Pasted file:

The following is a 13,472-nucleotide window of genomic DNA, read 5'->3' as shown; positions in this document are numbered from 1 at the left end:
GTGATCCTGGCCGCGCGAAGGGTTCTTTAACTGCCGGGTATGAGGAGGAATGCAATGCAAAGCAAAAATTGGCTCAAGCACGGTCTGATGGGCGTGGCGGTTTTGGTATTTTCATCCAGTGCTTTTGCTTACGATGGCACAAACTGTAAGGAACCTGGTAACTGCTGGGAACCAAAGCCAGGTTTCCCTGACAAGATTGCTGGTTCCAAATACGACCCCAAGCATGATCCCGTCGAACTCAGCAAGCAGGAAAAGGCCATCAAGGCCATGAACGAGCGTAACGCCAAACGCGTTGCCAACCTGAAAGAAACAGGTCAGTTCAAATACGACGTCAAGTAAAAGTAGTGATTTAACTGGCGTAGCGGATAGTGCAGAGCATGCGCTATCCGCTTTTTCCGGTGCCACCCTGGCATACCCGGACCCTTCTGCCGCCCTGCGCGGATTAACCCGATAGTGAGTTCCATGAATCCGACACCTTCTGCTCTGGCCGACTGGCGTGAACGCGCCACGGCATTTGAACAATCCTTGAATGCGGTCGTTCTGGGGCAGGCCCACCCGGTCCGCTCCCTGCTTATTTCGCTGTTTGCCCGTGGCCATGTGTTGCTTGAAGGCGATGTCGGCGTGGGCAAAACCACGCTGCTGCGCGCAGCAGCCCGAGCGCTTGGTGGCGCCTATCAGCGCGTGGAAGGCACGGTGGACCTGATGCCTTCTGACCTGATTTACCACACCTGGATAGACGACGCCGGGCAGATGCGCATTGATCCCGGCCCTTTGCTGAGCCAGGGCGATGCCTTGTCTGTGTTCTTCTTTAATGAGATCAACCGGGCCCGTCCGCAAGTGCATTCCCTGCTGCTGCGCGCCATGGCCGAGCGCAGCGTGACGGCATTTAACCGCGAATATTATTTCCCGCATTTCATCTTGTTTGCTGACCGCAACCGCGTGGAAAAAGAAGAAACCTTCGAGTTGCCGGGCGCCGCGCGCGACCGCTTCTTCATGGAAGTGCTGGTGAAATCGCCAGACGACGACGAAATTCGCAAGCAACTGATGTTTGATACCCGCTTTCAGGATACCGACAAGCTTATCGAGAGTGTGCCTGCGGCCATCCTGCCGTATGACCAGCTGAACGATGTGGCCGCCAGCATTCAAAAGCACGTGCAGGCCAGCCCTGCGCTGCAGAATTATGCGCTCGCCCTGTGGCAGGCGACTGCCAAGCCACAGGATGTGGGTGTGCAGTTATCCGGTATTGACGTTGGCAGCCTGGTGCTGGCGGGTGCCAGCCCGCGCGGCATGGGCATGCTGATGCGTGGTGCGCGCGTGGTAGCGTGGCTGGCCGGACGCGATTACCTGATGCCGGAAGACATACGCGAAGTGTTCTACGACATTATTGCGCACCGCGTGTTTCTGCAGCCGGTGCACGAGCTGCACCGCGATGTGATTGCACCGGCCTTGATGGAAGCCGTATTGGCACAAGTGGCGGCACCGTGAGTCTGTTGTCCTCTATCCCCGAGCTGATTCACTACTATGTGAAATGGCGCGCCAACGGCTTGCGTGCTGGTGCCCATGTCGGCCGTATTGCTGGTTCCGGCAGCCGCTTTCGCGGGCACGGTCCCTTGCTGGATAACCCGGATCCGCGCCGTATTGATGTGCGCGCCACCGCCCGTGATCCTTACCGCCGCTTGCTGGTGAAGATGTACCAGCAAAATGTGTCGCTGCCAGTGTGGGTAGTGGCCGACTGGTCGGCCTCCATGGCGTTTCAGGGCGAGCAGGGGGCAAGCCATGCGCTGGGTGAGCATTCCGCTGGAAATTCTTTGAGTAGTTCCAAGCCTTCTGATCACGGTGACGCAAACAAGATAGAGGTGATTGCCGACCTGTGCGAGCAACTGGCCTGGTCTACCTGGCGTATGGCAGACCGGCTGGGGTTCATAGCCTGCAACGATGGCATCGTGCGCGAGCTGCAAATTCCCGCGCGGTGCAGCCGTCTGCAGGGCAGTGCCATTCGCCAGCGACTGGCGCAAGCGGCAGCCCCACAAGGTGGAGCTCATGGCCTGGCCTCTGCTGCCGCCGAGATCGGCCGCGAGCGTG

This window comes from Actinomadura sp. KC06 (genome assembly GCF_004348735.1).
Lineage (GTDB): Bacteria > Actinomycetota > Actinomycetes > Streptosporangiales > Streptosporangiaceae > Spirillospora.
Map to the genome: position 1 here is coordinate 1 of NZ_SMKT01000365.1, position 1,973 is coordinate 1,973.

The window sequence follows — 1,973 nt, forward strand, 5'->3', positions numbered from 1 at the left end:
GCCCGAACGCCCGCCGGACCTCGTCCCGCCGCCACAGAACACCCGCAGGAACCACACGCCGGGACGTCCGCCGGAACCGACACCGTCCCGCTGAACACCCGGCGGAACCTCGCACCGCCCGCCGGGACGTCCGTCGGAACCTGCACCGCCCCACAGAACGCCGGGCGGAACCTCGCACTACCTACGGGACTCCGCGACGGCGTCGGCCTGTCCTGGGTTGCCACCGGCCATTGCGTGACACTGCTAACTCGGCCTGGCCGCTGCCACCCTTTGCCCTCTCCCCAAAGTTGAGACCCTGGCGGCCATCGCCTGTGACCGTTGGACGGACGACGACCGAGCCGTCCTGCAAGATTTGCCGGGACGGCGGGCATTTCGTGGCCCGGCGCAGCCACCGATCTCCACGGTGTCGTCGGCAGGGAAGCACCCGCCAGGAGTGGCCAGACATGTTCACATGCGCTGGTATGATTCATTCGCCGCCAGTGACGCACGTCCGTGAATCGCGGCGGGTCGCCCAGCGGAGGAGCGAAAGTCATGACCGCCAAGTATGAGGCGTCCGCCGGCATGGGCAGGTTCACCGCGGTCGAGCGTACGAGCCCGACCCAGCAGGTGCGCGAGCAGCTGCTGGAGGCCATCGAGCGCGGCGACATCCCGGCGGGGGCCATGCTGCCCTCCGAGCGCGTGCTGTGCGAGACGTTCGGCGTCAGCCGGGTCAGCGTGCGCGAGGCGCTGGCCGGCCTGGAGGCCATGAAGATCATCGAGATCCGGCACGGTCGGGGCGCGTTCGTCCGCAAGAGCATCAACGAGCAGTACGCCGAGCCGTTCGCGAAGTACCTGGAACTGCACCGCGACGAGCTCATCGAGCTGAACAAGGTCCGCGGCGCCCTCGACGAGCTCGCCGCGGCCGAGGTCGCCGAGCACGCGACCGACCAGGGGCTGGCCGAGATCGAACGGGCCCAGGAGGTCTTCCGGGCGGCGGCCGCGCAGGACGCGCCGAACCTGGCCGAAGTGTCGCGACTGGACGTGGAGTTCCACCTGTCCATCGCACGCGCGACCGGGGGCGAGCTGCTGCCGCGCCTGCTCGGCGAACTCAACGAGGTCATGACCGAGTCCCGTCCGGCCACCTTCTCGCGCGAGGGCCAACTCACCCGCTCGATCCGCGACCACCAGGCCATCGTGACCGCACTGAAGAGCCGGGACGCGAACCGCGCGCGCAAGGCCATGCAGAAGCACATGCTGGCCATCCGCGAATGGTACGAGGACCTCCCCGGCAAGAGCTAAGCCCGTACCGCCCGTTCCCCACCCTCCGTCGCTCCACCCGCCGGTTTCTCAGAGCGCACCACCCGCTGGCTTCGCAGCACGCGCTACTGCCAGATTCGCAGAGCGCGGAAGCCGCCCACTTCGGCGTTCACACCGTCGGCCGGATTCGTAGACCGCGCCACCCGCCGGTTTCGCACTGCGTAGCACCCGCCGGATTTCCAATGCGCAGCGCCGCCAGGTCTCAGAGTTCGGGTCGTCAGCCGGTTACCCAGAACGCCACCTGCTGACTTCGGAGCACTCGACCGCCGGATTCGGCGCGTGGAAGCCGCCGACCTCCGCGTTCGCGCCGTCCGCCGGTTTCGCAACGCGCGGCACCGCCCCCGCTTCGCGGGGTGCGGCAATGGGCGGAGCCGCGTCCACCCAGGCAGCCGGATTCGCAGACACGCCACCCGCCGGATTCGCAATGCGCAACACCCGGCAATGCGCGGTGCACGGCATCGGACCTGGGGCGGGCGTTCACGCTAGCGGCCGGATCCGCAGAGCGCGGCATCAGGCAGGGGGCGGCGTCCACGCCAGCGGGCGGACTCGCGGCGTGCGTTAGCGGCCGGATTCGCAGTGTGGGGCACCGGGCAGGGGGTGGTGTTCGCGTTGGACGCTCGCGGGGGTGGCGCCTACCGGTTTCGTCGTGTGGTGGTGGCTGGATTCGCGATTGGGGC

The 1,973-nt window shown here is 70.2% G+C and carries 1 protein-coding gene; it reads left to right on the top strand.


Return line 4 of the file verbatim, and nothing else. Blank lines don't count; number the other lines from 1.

Lineage (GTDB): Bacteria > Actinomycetota > Actinomycetes > Streptosporangiales > Streptosporangiaceae > Spirillospora.